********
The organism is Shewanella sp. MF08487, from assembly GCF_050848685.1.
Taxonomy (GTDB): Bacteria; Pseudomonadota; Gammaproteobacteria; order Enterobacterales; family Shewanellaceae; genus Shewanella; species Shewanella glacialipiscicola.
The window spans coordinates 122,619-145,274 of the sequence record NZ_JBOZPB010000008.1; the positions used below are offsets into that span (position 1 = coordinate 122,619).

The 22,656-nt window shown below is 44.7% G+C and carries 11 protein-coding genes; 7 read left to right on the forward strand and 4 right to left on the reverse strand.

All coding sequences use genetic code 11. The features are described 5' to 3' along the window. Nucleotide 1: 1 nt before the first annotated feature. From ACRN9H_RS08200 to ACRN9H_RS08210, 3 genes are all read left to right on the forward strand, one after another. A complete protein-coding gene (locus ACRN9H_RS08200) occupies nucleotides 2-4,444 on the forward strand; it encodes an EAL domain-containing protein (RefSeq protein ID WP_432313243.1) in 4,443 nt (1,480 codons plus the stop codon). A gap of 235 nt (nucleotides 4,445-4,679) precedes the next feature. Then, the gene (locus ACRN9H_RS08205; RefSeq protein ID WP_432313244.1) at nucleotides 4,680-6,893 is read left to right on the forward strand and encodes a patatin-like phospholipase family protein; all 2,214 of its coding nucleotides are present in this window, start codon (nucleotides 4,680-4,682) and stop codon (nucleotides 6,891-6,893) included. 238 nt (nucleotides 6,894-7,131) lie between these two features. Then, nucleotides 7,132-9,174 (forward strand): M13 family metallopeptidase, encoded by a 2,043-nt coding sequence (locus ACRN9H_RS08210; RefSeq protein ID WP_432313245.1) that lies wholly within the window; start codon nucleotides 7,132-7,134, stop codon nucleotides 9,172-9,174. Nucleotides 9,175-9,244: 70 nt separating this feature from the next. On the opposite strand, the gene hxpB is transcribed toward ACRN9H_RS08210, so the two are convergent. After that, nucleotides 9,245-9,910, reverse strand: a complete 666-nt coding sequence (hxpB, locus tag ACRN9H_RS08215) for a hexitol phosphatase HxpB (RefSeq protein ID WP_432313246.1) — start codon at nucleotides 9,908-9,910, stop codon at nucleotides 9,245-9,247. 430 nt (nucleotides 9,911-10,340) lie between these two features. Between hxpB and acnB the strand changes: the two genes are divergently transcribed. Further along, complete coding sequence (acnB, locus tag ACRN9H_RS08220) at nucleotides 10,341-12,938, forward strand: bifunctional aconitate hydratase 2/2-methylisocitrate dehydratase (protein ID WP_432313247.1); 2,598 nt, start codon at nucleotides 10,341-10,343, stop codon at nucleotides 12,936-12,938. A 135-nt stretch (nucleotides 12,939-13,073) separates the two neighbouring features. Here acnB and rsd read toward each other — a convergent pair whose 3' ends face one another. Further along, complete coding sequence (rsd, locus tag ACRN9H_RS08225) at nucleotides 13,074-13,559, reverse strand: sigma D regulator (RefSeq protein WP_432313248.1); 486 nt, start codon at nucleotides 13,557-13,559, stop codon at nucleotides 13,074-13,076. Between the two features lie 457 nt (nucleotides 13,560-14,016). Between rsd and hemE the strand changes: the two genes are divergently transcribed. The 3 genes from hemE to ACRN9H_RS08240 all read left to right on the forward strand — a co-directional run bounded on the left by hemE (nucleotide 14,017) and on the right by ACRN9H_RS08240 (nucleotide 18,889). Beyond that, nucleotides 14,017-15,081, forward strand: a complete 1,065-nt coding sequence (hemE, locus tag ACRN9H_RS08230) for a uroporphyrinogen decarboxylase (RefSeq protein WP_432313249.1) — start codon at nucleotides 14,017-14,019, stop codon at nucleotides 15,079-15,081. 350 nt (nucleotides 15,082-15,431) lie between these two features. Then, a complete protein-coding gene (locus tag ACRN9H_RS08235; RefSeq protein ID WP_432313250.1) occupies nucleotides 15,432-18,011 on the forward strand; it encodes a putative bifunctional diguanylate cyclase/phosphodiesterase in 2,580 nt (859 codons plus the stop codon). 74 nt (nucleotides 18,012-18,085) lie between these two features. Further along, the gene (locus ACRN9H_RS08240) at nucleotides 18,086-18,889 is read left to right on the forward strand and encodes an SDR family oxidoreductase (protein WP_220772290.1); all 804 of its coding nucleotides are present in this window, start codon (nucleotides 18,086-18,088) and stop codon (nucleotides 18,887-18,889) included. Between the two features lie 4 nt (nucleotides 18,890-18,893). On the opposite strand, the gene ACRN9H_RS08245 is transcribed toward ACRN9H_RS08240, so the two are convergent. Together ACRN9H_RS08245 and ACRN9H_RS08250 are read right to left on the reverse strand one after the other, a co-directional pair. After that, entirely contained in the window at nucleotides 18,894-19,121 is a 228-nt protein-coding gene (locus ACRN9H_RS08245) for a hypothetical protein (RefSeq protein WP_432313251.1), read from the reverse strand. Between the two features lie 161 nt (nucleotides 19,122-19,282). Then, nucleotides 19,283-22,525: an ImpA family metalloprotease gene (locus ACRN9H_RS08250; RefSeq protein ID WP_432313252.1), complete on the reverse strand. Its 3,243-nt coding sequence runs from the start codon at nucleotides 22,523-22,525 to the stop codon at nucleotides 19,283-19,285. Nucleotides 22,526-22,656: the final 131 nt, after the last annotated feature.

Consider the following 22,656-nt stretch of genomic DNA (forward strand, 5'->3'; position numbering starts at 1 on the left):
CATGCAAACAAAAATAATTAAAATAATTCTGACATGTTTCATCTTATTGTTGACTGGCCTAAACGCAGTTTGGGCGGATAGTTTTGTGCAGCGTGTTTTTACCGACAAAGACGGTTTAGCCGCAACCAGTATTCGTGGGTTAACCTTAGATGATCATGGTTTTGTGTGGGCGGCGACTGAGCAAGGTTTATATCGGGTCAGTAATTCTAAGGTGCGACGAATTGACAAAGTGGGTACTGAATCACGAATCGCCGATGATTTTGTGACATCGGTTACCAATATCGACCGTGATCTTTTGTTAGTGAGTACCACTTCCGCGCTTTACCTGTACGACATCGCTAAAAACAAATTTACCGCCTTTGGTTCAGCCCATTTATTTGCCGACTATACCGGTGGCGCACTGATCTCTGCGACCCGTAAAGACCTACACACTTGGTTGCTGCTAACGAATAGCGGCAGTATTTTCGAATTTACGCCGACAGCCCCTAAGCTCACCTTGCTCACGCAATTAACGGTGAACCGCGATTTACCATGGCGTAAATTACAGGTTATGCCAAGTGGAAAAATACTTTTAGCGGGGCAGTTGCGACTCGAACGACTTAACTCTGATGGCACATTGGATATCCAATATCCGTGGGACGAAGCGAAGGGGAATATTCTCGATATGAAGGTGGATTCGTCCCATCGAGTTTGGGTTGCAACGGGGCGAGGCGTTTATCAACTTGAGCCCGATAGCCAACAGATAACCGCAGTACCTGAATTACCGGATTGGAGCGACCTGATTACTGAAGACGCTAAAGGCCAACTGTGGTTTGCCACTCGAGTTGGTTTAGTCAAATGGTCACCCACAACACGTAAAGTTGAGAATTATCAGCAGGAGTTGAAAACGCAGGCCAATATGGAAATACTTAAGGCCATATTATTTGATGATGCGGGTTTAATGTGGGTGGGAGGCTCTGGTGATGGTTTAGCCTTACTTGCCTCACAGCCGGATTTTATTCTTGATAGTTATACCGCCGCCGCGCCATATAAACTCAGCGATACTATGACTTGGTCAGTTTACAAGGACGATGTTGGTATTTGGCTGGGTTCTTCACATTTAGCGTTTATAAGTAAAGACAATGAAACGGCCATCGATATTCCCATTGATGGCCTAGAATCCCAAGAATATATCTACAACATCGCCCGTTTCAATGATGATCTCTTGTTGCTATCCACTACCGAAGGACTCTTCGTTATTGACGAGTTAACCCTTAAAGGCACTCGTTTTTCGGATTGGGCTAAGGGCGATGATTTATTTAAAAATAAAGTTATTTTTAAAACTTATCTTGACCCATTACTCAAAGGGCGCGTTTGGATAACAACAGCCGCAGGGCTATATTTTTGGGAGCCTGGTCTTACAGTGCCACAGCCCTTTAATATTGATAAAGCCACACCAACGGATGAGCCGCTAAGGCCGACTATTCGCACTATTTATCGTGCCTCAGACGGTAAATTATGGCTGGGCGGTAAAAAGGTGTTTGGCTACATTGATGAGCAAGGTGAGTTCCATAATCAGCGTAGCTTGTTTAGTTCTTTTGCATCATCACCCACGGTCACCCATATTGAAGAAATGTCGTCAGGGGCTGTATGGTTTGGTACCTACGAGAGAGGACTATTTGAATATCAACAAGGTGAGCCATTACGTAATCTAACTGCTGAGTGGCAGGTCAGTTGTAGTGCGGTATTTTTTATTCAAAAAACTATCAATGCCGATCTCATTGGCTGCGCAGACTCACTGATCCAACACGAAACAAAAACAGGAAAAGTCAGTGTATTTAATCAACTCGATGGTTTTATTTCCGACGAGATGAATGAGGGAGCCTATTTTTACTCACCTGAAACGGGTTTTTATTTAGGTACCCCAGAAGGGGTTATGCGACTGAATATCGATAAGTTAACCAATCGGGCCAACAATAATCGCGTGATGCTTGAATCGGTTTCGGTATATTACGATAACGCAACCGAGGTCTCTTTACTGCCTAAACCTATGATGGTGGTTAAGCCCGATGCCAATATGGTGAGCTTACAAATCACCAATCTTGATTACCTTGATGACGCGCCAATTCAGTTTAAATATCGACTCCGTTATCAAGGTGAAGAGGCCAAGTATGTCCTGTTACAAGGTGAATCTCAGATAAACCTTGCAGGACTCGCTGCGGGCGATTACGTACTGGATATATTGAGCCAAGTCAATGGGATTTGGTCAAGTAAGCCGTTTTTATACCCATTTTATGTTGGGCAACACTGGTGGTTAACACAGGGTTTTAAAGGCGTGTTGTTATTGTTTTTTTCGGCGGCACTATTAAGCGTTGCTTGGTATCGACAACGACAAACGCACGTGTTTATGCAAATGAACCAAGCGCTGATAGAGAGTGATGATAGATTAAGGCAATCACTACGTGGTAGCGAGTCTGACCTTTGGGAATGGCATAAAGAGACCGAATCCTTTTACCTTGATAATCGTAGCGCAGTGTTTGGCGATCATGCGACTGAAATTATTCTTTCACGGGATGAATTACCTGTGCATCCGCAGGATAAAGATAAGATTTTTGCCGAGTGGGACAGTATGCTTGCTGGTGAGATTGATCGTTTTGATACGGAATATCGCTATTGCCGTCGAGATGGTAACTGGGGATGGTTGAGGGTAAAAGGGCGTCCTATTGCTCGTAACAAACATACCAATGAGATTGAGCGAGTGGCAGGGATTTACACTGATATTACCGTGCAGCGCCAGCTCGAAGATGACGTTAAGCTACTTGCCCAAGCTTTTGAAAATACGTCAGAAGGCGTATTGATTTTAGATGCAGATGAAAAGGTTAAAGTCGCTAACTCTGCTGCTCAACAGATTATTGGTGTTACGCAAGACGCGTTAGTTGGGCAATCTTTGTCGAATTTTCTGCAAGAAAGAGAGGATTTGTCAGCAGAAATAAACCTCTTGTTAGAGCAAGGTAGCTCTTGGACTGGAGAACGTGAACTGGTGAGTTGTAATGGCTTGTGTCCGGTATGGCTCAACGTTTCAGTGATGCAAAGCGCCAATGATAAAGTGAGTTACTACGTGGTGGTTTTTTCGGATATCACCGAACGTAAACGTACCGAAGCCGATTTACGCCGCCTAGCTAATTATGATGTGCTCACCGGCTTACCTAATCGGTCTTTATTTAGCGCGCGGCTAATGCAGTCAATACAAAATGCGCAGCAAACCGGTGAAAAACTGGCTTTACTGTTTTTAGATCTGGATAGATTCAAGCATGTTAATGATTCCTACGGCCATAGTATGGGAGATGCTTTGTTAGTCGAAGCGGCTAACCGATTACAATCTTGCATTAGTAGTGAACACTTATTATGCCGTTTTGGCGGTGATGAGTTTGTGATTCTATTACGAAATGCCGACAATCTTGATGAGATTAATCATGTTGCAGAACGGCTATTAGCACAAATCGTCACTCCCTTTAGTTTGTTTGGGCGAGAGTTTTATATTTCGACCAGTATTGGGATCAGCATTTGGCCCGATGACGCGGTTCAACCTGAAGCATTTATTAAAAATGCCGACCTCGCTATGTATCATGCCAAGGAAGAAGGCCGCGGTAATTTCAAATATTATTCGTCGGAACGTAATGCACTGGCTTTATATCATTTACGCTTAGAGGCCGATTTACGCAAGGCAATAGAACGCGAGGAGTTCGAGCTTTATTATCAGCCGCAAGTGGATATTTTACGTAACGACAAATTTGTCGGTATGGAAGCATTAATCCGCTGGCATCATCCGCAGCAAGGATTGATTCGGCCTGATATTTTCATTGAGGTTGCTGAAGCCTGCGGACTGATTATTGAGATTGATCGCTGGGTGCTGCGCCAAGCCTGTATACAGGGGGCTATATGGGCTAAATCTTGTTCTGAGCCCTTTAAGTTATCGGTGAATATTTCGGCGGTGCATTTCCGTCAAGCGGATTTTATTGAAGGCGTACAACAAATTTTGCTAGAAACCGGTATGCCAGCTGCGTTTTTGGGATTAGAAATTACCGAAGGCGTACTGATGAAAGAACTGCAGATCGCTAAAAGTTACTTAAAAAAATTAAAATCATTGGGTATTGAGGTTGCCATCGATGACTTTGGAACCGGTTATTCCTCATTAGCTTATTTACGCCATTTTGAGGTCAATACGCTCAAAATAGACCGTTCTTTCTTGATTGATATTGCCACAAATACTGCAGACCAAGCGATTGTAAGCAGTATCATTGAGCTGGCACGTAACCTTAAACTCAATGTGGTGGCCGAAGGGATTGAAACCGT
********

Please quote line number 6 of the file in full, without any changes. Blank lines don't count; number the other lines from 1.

Consider the following 22,656-nt stretch of genomic DNA (forward strand, 5'->3'; position numbering starts at 1 on the left):